California wildfire
Poor forest policy is making conflagrations all over California the new norm as forest thinning and logging was halted decades ago.

Is climate change being falsely accused of sparking California conflagrations?

Climate change is the new scapegoat for failed forest and water policy

Blaming climate change for the recent California fires and the state’s water woes appear to be like the kid blaming his dog for eating his homework.

The reality of climate change isn’t the issue. The earth’s climate has warmed and cooled since the beginning of time. Mankind’s impact on climate change remains debatable and laced with hyperbole that does little to solve problems but much to perpetuate political agendas and poor public policy.

Not to be out done, President Trump jumped into the mix recently with a typical tweet that cast the blame on state officials for taking water that otherwise could be used to extinguish fires. While California and the feds seem to be in the business of banning human access to fresh water, that’s not the issue.

Decades ago a hue and cry went out across the U.S. that the timber industry was killing the Northern Spotted Owl, and to end this, logging had to stop. A major California newspaper did a series of stories on logging that used hyperbole and exaggerations, along with some very good photography, to sell this point and win a Pulitzer Prize.

Logging was stopped. Small towns crumbled, and forests became so overgrown that they began to die. Too many trees then competed for a finite amount of water that fell on the forests during the winter months. A northern California rancher once told me that streams and springs he knew as a child dried up because of this competition for water.

This forced deer and elk migrations to change and further changed natural patterns in the forest that exacerbated the problem. Voter-approved ESA-like protections given to the mountain lion didn’t help as the large predators decimate deer herds that once foraged on the forest. We’ve now introduced wolves that will further cause declines in deer and elk populations and force ranchers grazing their cattle on public lands to relocate them.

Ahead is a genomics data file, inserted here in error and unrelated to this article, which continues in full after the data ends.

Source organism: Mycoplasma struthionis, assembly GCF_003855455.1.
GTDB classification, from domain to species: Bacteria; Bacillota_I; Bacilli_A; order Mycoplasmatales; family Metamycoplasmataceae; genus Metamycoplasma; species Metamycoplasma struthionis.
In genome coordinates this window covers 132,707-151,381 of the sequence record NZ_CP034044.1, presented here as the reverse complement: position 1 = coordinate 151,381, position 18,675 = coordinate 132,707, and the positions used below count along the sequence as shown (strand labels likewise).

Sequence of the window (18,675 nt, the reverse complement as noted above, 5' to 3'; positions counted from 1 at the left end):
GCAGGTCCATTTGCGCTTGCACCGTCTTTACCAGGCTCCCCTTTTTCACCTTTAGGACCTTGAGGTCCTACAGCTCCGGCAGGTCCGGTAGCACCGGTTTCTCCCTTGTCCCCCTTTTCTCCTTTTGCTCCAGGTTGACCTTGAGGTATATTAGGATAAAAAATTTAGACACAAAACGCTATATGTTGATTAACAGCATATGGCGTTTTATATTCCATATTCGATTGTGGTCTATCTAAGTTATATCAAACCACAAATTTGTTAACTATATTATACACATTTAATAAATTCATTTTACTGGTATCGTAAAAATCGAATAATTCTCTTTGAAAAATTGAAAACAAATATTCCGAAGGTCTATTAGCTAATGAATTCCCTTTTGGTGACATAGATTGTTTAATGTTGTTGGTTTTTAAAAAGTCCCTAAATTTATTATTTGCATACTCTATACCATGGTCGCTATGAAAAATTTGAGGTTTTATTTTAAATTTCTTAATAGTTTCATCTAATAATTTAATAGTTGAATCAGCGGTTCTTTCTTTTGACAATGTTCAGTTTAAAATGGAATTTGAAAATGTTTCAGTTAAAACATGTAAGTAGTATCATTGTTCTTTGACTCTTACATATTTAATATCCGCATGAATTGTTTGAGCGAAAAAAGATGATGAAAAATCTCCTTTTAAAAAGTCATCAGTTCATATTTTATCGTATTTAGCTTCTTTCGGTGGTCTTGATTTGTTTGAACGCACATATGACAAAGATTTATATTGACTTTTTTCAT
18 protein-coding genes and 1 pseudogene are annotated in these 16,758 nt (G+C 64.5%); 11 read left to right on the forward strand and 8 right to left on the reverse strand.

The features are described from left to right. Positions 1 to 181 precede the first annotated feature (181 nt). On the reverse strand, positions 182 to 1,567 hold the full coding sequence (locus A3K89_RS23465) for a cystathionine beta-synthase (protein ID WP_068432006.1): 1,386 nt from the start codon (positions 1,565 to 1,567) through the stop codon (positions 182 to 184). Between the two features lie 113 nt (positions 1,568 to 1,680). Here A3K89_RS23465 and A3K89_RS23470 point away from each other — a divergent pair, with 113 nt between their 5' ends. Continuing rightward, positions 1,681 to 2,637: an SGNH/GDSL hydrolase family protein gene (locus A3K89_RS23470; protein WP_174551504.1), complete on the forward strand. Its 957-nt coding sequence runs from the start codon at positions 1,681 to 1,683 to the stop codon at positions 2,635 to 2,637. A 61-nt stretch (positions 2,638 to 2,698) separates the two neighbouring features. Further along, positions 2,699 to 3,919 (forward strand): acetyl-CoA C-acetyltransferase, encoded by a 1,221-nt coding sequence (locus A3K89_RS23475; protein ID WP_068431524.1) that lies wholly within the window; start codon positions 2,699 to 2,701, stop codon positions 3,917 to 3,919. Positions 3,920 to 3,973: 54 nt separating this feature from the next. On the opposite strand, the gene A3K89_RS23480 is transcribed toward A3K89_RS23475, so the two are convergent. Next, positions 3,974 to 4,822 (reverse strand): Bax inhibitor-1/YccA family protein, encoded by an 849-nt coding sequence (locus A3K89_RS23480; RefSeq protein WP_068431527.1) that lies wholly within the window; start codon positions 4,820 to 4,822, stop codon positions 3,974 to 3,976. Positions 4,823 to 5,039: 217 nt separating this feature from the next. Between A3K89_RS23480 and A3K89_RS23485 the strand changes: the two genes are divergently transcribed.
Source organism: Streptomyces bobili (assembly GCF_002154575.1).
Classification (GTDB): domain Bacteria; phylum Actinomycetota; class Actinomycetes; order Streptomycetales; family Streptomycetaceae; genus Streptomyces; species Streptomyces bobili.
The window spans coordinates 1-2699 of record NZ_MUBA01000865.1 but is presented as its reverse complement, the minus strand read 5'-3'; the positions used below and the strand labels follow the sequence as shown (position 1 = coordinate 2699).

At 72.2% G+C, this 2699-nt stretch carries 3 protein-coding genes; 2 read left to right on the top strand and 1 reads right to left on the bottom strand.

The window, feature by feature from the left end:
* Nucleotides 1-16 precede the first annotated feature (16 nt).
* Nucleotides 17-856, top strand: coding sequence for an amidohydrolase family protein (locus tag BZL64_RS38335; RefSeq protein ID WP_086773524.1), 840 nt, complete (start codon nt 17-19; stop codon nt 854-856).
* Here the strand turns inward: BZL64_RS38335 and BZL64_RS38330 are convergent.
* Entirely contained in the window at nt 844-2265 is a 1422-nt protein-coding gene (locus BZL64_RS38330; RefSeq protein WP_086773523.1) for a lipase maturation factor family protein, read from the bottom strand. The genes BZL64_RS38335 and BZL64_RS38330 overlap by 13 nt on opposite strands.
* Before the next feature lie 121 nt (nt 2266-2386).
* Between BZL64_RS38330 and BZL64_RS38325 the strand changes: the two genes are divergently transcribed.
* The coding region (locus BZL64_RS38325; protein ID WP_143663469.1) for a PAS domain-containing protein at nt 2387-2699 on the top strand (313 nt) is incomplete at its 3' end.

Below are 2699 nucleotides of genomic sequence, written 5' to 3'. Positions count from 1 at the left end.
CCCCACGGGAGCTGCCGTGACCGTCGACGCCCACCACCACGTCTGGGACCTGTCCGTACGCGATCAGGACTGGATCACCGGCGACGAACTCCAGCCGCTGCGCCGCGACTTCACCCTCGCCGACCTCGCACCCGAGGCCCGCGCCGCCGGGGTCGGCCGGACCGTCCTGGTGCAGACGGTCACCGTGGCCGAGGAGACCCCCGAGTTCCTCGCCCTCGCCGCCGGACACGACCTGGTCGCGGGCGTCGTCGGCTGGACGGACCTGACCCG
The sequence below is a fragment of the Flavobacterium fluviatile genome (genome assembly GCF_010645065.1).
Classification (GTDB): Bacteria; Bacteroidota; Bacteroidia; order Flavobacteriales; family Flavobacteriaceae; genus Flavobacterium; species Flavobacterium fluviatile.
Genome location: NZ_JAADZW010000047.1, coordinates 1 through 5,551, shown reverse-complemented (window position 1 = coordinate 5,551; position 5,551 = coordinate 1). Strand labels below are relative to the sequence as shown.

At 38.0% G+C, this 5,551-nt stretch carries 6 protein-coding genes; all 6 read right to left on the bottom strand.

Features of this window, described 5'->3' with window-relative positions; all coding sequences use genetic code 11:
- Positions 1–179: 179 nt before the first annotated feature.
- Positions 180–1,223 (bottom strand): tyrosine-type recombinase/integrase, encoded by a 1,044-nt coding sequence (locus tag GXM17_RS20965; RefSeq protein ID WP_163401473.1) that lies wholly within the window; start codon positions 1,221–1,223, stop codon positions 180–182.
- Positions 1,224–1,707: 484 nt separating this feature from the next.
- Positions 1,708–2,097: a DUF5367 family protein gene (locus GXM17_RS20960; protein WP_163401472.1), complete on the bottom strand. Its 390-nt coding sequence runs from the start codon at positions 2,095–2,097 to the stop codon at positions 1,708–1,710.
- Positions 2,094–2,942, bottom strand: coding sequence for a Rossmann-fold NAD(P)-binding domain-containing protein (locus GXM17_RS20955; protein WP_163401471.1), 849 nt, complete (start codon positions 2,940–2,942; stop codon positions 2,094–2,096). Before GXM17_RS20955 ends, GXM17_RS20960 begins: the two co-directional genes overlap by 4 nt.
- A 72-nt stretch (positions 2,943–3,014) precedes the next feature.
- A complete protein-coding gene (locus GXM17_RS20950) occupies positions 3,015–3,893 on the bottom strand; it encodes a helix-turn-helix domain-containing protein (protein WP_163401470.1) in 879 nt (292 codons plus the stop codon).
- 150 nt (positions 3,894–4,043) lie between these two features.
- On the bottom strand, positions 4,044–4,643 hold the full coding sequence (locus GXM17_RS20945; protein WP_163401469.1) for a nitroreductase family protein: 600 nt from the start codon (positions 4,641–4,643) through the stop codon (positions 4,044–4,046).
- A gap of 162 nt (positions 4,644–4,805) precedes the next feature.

Stressed trees became fodder for the bark beetle that also killed vast forest vistas. The view from highways connecting places like Susanville and Red Bluff, or Chester and Quincy bear this out. Forest Service policies of squashing just about every lightning-sparked fire compounded the issue as fire has always been a natural part of the forest ecosystem. It is now virtually impossible to have a small, controllable fire anymore.

The consequences of decisions like these are legion, and expensive. Lives and property are lost and destroyed as millions of dollars in fire suppression costs, infrastructure repair and insurance claims are racked up annually because of mankind’s mismanagement of forests.

Public policy is not going to reverse heating and cooling cycles that moved the planet in and out of ice ages. We are likely at the apex of a warm cycle and, according to information I’ve heard, some scientists believe a cyclical change in sunspot patterns may soon move us into a period of cooling.

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